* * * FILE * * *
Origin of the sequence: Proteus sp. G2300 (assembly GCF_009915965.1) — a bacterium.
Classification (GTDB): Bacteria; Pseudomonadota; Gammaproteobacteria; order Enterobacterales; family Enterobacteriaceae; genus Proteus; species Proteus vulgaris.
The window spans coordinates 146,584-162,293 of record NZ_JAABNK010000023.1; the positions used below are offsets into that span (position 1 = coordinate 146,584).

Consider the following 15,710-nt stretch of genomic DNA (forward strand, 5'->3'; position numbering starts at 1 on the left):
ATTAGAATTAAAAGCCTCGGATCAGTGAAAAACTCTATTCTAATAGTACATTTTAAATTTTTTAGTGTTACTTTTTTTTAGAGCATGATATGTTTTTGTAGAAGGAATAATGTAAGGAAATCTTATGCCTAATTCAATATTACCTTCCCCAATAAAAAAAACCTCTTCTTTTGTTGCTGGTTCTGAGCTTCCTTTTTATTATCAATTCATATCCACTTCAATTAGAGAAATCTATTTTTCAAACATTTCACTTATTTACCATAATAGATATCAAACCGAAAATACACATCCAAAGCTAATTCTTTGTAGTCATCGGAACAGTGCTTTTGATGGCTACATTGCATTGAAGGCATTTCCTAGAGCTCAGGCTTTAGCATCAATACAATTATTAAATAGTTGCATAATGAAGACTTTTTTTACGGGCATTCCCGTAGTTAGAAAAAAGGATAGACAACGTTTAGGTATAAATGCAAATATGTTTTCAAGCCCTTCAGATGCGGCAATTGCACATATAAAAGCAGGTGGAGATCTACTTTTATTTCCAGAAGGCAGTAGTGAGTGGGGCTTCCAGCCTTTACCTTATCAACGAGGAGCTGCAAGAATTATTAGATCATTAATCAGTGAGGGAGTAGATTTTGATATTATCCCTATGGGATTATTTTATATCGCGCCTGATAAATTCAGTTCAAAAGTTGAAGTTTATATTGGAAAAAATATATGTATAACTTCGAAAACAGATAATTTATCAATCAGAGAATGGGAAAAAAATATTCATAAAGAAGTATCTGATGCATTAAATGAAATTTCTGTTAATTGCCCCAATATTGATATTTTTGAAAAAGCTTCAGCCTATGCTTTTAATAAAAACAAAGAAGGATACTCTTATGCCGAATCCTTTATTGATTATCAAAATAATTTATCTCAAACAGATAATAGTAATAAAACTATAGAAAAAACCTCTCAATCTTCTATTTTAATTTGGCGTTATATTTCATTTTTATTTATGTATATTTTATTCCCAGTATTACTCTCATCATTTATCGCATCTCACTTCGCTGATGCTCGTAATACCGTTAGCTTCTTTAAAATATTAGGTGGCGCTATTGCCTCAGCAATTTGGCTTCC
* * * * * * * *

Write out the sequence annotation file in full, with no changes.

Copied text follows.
Origin of the sequence: Proteus sp. G2300 (assembly GCF_009915965.1) — a bacterium.
Classification (GTDB): Bacteria; Pseudomonadota; Gammaproteobacteria; order Enterobacterales; family Enterobacteriaceae; genus Proteus; species Proteus vulgaris.
The window spans coordinates 146,584-162,293 of record NZ_JAABNK010000023.1; the positions used below are offsets into that span (position 1 = coordinate 146,584).

Consider the following 15,710-nt stretch of genomic DNA (forward strand, 5'->3'; position numbering starts at 1 on the left):
ATTAGAATTAAAAGCCTCGGATCAGTGAAAAACTCTATTCTAATAGTACATTTTAAATTTTTTAGTGTTACTTTTTTTTAGAGCATGATATGTTTTTGTAGAAGGAATAATGTAAGGAAATCTTATGCCTAATTCAATATTACCTTCCCCAATAAAAAAAACCTCTTCTTTTGTTGCTGGTTCTGAGCTTCCTTTTTATTATCAATTCATATCCACTTCAATTAGAGAAATCTATTTTTCAAACATTTCACTTATTTACCATAATAGATATCAAACCGAAAATACACATCCAAAGCTAATTCTTTGTAGTCATCGGAACAGTGCTTTTGATGGCTACATTGCATTGAAGGCATTTCCTAGAGCTCAGGCTTTAGCATCAATACAATTATTAAATAGTTGCATAATGAAGACTTTTTTTACGGGCATTCCCGTAGTTAGAAAAAAGGATAGACAACGTTTAGGTATAAATGCAAATATGTTTTCAAGCCCTTCAGATGCGGCAATTGCACATATAAAAGCAGGTGGAGATCTACTTTTATTTCCAGAAGGCAGTAGTGAGTGGGGCTTCCAGCCTTTACCTTATCAACGAGGAGCTGCAAGAATTATTAGATCATTAATCAGTGAGGGAGTAGATTTTGATATTATCCCTATGGGATTATTTTATATCGCGCCTGATAAATTCAGTTCAAAAGTTGAAGTTTATATTGGAAAAAATATATGTATAACTTCGAAAACAGATAATTTATCAATCAGAGAATGGGAAAAAAATATTCATAAAGAAGTATCTGATGCATTAAATGAAATTTCTGTTAATTGCCCCAATATTGATATTTTTGAAAAAGCTTCAGCCTATGCTTTTAATAAAAACAAAGAAGGATACTCTTATGCCGAATCCTTTATTGATTATCAAAATAATTTATCTCAAACAGATAATAGTAATAAAACTATAGAAAAAACCTCTCAATCTTCTATTTTAATTTGGCGTTATATTTCATTTTTATTTATGTATATTTTATTCCCAGTATTACTCTCATCATTTATCGCATCTCACTTCGCTGATGCTCGTAATACCGTTAGCTTCTTTAAAATATTAGGTGGCGCTATTGCCTCAGCAATTTGGCTTCC